Erb Faculty Director, Joe Arvai published in Human Performance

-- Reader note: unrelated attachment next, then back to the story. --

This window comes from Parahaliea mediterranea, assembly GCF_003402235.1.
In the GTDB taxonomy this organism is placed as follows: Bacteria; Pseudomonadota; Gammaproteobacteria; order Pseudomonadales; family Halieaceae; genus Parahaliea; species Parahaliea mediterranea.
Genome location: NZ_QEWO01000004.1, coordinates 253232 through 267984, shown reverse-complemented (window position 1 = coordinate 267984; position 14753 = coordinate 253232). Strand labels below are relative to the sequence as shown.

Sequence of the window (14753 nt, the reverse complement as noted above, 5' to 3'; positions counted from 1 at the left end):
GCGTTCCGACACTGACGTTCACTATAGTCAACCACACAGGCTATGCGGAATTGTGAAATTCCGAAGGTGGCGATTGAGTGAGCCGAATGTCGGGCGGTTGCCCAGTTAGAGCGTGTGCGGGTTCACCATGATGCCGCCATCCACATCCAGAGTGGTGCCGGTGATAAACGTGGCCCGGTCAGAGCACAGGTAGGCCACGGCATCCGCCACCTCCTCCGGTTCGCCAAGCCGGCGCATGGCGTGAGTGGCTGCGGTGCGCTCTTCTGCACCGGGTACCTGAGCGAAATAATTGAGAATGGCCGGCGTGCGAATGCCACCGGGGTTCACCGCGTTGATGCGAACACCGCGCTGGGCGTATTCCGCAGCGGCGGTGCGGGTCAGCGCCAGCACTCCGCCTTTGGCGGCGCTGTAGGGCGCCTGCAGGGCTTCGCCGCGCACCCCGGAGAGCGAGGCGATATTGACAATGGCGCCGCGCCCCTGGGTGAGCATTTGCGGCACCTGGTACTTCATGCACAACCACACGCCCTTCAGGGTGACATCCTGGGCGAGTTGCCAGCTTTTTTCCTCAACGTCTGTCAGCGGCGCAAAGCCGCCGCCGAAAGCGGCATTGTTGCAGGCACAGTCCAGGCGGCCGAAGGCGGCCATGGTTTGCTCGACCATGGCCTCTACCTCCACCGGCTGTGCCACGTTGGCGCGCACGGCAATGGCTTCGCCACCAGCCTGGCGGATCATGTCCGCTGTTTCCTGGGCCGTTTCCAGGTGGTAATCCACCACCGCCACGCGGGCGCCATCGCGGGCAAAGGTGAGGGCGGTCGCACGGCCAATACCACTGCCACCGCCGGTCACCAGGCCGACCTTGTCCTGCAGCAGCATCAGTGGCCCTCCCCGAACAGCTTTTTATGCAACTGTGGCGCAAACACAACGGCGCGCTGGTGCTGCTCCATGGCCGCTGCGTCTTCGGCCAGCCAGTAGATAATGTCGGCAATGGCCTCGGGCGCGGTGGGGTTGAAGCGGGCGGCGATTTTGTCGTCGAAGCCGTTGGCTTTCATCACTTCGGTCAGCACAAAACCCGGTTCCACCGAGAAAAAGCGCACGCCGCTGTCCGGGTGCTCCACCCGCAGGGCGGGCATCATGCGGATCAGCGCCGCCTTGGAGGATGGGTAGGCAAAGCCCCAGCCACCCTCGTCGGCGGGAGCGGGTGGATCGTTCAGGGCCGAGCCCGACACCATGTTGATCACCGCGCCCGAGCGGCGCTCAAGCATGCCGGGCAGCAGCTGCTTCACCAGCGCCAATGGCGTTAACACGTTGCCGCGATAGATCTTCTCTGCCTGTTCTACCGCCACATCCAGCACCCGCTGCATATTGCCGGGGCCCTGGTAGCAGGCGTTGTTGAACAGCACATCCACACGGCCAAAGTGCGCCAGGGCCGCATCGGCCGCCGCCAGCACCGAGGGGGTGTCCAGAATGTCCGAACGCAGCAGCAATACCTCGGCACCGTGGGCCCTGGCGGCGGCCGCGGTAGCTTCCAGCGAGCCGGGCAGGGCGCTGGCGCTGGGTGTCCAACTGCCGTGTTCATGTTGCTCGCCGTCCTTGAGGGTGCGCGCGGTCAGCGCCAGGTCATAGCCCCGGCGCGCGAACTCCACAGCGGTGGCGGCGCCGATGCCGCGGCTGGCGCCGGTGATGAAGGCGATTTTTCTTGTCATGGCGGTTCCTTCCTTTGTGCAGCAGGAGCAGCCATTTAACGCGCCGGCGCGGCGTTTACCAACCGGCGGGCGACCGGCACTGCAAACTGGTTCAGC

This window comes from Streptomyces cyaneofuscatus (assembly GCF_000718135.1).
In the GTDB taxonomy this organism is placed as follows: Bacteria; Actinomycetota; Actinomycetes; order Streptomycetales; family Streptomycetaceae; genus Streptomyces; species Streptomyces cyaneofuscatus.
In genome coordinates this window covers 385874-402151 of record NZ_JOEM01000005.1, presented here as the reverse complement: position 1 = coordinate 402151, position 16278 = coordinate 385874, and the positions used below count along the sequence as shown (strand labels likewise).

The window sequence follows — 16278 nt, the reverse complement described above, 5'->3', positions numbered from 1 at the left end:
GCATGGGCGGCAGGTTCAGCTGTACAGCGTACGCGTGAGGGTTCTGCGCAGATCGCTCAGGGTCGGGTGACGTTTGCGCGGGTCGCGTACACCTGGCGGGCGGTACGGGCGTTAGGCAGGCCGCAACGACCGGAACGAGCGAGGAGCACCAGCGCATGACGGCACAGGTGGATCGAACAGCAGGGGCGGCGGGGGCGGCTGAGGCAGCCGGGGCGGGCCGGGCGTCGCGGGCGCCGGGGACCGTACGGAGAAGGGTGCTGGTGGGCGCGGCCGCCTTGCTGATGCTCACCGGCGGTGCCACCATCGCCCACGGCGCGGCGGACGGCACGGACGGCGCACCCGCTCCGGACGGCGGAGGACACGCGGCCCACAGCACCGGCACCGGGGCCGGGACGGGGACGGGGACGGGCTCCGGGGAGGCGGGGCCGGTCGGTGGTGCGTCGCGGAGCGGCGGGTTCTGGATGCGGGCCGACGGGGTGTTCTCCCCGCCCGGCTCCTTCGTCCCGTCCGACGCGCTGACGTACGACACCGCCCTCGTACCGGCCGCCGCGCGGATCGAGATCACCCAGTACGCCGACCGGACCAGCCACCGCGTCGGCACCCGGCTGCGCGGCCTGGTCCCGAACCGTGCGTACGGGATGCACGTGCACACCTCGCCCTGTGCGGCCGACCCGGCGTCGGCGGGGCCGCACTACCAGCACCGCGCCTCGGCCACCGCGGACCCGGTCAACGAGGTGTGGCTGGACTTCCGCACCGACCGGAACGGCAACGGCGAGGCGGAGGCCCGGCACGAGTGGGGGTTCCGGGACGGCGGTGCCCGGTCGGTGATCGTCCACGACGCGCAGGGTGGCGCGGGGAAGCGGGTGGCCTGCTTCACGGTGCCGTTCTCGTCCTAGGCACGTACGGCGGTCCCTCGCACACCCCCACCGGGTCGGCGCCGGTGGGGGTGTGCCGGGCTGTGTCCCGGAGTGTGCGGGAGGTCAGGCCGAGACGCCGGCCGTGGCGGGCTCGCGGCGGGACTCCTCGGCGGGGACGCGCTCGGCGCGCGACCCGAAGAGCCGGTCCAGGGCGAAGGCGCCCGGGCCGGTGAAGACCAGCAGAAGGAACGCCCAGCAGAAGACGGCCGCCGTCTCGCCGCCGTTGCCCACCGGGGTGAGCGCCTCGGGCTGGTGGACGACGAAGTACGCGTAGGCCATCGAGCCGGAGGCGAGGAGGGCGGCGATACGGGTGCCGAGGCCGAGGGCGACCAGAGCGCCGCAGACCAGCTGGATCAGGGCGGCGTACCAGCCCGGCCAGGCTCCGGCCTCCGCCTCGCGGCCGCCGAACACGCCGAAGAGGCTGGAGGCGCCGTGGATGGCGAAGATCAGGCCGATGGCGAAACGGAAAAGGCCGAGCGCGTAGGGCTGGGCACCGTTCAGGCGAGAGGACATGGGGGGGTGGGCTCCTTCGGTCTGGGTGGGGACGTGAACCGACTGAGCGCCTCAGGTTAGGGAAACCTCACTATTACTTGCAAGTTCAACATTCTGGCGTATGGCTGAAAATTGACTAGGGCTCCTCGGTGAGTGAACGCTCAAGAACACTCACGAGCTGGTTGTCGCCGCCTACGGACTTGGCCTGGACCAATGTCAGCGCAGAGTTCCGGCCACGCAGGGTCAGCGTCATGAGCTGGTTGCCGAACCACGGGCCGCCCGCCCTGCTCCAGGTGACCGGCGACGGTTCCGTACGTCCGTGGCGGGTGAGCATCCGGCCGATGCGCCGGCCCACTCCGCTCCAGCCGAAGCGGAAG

An unresolved debate lingers concerning the effect of performance-contingent rewards on motivation and performance. Behavioral psychology and economics suggest that performance-contingent rewards improve performance. In contrast, cognitive evaluation theory predicts that performance-contingent rewards undermine motivation and performance. Research involving the Erb Institute’s Joe Árvai and a colleague from the Universities of Colorado and Calgary discuss the predictions of these two streams and develop an experiment that resolves the limitations of previous studies by using a new measure of intrinsic motivation: Self-selection into a specific area of knowledge, as revealed by choice of academic major. Students from mathematics-related and literature-related areas were selected and randomly assigned to math and English language tests. Participants received a participation fee or a performance-contingent payment in addition to a fee. Both performance-contingent rewards and intrinsic motivation improved motivation and performance, in contrast with cognitive evaluation theory’s predictions.

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